ENFIELD — With multiple 90-plus degree days already occurring in 2021, Chief Edward N. Richards and Enfield Fire District No. 1 would like to remind residents to take safety precautions during activities during particularly hot days, especially those that take place outdoors.
“During this heat wave, we encourage residents to stay indoors and stay hydrated,” Chief Richards said. “In this type of extreme weather, heat exhaustion and heat stroke may occur in those who are outside in a hot, humid environment for prolonged periods of time. Any resident who may be suffering from a heat-related illness is encouraged to call 9-1-1 if symptoms are severe or progressively worsen.”
A heat wave began in the area on Saturday with temperatures in the mid 90s. The heat wave is expected to last until Thursday, June 10, marking a five-day period with extreme temperatures. Along with the building heat, the dew point will also begin to climb resulting in humid conditions.
Due to the extreme heat, Enfield Public Schools will be letting students out of class early today as the state contends with the first heat wave of the summer.
To prevent illness and injuries, the Enfield Fire District No. 1 recommends the following safety tips from the American Red Cross and National Safety Council:
Heat Safety Tips:
- Hot cars can be deadly. Never leave children or pets in your vehicle. The inside temperature of the car can quickly reach over 100 degrees, even on a 70 degree day.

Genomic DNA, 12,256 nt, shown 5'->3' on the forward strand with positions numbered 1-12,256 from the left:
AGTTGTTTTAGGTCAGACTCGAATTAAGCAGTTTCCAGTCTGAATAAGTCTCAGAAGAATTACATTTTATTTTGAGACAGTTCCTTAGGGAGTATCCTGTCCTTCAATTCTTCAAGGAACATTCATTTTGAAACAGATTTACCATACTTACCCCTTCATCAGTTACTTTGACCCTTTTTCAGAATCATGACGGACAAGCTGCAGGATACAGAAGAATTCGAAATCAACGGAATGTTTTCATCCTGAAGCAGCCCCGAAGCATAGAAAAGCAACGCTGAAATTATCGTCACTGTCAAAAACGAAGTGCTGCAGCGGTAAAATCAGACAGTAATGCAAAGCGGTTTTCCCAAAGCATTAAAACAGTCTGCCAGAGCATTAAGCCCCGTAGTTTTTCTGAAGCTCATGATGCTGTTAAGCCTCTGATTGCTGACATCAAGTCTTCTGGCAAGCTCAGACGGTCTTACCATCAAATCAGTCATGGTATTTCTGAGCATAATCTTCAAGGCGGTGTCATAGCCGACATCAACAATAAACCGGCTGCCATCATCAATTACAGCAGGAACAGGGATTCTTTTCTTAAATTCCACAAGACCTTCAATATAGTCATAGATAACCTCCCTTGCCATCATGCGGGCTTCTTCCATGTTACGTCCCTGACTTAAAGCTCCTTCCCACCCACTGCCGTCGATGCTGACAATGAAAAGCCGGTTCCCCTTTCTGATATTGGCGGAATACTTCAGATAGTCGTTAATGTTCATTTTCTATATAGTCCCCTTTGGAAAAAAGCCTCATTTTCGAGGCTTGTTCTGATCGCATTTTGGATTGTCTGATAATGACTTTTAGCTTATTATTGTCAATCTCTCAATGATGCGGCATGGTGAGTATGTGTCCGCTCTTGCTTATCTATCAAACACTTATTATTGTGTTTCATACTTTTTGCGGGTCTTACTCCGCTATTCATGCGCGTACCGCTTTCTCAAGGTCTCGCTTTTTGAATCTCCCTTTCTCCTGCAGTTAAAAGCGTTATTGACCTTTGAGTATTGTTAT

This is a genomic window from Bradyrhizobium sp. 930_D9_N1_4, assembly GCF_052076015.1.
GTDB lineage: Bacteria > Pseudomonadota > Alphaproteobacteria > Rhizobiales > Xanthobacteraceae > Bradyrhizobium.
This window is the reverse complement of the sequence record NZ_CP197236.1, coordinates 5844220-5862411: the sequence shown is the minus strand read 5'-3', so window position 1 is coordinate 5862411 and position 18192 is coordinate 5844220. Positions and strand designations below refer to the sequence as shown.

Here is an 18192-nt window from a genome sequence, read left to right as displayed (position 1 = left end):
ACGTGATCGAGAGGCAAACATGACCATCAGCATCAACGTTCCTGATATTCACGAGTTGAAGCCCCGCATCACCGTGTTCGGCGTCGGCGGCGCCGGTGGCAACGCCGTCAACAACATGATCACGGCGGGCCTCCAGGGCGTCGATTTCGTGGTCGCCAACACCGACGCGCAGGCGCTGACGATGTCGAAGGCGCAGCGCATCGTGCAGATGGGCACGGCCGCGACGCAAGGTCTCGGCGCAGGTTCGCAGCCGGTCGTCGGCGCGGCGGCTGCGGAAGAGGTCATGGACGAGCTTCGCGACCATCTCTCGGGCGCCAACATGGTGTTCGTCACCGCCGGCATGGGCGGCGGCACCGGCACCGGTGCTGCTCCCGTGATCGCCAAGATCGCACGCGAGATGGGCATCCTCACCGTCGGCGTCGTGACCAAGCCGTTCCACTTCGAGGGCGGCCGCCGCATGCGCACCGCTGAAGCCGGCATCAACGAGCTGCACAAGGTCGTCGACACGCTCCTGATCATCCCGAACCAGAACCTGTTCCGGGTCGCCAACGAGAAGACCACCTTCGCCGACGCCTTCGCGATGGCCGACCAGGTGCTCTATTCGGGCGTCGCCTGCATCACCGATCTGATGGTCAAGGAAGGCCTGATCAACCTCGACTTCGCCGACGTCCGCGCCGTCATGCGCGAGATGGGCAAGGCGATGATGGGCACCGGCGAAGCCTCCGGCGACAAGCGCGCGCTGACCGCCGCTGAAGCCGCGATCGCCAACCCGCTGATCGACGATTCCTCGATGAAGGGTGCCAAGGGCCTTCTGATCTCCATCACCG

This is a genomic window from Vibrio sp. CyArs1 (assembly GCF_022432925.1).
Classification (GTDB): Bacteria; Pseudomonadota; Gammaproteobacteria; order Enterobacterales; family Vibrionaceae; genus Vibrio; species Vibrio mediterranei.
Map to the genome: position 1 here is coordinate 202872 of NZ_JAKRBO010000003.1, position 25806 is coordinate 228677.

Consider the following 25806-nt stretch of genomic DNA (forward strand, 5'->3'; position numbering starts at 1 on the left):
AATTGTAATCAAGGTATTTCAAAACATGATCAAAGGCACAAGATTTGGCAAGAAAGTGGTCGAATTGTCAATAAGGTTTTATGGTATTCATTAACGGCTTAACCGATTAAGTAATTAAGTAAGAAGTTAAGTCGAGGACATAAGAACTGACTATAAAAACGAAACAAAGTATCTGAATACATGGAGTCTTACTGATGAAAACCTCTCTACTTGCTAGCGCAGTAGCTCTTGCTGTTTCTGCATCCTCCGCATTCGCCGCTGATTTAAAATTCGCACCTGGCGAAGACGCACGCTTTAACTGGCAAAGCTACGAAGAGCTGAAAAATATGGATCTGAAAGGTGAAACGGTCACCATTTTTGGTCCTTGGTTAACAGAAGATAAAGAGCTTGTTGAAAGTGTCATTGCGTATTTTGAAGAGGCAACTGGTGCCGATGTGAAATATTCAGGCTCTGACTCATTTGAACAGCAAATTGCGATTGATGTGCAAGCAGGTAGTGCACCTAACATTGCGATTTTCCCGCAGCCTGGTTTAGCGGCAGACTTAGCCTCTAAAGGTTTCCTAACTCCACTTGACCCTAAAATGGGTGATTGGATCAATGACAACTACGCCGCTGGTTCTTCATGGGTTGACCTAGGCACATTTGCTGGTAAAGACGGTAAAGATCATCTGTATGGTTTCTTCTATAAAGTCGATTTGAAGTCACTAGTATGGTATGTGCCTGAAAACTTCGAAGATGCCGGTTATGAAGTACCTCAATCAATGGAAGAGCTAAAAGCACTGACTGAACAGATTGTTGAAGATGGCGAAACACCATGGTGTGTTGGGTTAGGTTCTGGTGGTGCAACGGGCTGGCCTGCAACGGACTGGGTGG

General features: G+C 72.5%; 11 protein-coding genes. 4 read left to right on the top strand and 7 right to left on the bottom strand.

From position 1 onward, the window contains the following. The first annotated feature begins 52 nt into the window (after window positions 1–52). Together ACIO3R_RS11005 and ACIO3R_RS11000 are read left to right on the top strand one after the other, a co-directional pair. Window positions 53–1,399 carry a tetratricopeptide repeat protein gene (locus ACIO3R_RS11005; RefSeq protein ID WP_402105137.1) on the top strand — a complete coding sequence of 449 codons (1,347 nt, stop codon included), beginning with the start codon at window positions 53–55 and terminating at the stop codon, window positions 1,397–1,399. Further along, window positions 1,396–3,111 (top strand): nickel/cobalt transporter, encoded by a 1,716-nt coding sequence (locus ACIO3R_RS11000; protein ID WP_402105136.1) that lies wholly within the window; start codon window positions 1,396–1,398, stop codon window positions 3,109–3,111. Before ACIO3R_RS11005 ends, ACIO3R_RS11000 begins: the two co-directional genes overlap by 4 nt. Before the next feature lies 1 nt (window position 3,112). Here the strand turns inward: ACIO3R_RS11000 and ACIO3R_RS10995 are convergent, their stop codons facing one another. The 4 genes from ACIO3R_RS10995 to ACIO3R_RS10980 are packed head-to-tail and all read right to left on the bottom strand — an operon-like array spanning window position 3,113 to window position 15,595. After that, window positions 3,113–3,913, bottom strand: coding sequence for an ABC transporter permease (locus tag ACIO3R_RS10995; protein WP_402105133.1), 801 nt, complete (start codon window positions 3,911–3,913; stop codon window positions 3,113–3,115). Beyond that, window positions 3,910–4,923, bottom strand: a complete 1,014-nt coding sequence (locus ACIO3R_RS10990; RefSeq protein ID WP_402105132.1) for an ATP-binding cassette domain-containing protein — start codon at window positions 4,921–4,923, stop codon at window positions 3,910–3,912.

- Stay hydrated by drinking plenty of fluids, like water.
- Check on family, friends and neighbors who do not have air conditioning, who spend much of their time alone or who are more likely to be affected by the heat.
- If someone doesn’t have air conditioning, they should seek relief from the heat during the warmest part of the day in places like libraries, theaters, malls, etc.
- Wear loose-fitting, lightweight, light-colored clothing. Avoid dark colors because they absorb the sun’s rays.
- Slow down, stay indoors and avoid strenuous exercise during the hottest part of the day, which is typically around 3 p.m.
- Postpone outdoor games and activities if the temperature is too hot.
- Avoid extreme temperature changes.
- Take frequent breaks if working outdoors.
- Check on animals frequently to ensure that they are not suffering from the heat. Make sure they have plenty of cool water.
- Click here to learn to recognize and treat heat illnesses.
Additional Tips for Parents:
- Limit playtime at peak sun exposure time and familiarize yourself with the signs of heat illnesses.
- Avoid burns. If playground equipment is hot to the touch, it is too hot for your child’s bare skin.
To learn more about summer safety, visit the National Safety Council’s summer safety website here.